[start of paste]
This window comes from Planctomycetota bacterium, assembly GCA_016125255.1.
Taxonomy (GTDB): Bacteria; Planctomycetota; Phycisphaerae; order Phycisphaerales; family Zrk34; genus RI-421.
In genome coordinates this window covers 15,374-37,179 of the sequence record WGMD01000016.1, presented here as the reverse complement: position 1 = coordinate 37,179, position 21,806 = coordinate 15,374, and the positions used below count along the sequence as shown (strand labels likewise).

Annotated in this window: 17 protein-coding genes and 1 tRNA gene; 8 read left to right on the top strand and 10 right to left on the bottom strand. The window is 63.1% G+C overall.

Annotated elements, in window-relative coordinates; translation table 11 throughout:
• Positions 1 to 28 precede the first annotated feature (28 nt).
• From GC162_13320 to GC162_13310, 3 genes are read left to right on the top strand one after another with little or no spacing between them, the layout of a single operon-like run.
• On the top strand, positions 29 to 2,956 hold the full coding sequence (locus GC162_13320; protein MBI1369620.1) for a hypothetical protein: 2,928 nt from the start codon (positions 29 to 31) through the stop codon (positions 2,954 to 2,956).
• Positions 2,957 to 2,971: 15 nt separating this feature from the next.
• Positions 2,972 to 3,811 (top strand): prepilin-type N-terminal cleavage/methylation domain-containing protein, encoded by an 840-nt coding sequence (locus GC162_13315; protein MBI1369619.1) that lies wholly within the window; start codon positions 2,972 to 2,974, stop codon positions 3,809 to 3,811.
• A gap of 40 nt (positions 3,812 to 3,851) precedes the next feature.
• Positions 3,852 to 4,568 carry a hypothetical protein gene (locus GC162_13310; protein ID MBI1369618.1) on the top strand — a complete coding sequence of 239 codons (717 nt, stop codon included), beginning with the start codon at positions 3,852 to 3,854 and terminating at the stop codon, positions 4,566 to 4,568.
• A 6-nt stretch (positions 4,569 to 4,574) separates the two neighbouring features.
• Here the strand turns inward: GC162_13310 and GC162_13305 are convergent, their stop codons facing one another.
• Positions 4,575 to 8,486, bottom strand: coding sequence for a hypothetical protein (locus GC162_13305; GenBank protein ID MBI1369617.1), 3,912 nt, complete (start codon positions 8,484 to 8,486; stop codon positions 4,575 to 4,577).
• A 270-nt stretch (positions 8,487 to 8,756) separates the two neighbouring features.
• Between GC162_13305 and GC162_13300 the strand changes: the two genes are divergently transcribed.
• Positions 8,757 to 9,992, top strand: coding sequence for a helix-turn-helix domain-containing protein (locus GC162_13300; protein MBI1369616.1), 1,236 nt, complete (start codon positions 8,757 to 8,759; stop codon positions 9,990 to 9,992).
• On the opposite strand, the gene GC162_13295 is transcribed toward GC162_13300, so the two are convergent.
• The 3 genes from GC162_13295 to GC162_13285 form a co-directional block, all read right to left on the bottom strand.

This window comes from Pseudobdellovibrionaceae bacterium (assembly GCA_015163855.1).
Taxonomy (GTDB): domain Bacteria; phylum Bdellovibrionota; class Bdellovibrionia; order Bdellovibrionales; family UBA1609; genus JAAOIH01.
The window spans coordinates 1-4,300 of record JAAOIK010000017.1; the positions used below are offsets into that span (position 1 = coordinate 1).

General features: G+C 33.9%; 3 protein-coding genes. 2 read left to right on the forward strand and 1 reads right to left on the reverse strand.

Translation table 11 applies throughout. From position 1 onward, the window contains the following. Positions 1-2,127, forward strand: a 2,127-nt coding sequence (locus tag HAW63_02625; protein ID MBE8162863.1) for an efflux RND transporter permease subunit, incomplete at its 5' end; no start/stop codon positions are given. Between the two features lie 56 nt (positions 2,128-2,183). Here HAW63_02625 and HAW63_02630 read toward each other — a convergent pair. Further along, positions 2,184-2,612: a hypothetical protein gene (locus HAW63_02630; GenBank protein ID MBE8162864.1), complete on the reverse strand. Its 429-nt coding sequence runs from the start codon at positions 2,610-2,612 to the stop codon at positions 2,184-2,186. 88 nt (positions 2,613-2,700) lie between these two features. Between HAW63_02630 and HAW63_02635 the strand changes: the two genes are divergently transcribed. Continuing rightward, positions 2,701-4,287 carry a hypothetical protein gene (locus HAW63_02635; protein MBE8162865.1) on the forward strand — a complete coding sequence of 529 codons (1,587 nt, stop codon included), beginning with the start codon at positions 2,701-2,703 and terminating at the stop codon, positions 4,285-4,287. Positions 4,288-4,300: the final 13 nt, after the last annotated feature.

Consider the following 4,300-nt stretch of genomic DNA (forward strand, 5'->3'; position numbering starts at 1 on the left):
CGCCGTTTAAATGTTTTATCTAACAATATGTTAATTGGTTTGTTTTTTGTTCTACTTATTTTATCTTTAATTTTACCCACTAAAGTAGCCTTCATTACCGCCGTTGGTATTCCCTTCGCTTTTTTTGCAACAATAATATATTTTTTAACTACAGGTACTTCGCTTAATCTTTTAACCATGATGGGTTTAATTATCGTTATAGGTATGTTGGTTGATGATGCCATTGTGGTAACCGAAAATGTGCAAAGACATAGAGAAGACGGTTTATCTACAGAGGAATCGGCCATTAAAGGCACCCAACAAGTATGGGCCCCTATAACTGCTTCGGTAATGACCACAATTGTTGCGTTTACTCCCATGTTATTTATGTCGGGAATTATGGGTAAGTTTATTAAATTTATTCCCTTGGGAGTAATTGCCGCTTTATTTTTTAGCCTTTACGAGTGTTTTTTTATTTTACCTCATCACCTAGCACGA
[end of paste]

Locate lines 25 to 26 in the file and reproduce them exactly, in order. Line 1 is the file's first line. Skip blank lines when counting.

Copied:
Translation table 11 applies throughout. From position 1 onward, the window contains the following. Positions 1-2,127, forward strand: a 2,127-nt coding sequence (locus tag HAW63_02625; protein ID MBE8162863.1) for an efflux RND transporter permease subunit, incomplete at its 5' end; no start/stop codon positions are given. Between the two features lie 56 nt (positions 2,128-2,183). Here HAW63_02625 and HAW63_02630 read toward each other — a convergent pair. Further along, positions 2,184-2,612: a hypothetical protein gene (locus HAW63_02630; GenBank protein ID MBE8162864.1), complete on the reverse strand. Its 429-nt coding sequence runs from the start codon at positions 2,610-2,612 to the stop codon at positions 2,184-2,186. 88 nt (positions 2,613-2,700) lie between these two features. Between HAW63_02630 and HAW63_02635 the strand changes: the two genes are divergently transcribed. Continuing rightward, positions 2,701-4,287 carry a hypothetical protein gene (locus HAW63_02635; protein MBE8162865.1) on the forward strand — a complete coding sequence of 529 codons (1,587 nt, stop codon included), beginning with the start codon at positions 2,701-2,703 and terminating at the stop codon, positions 4,285-4,287. Positions 4,288-4,300: the final 13 nt, after the last annotated feature.

Consider the following 4,300-nt stretch of genomic DNA (forward strand, 5'->3'; position numbering starts at 1 on the left):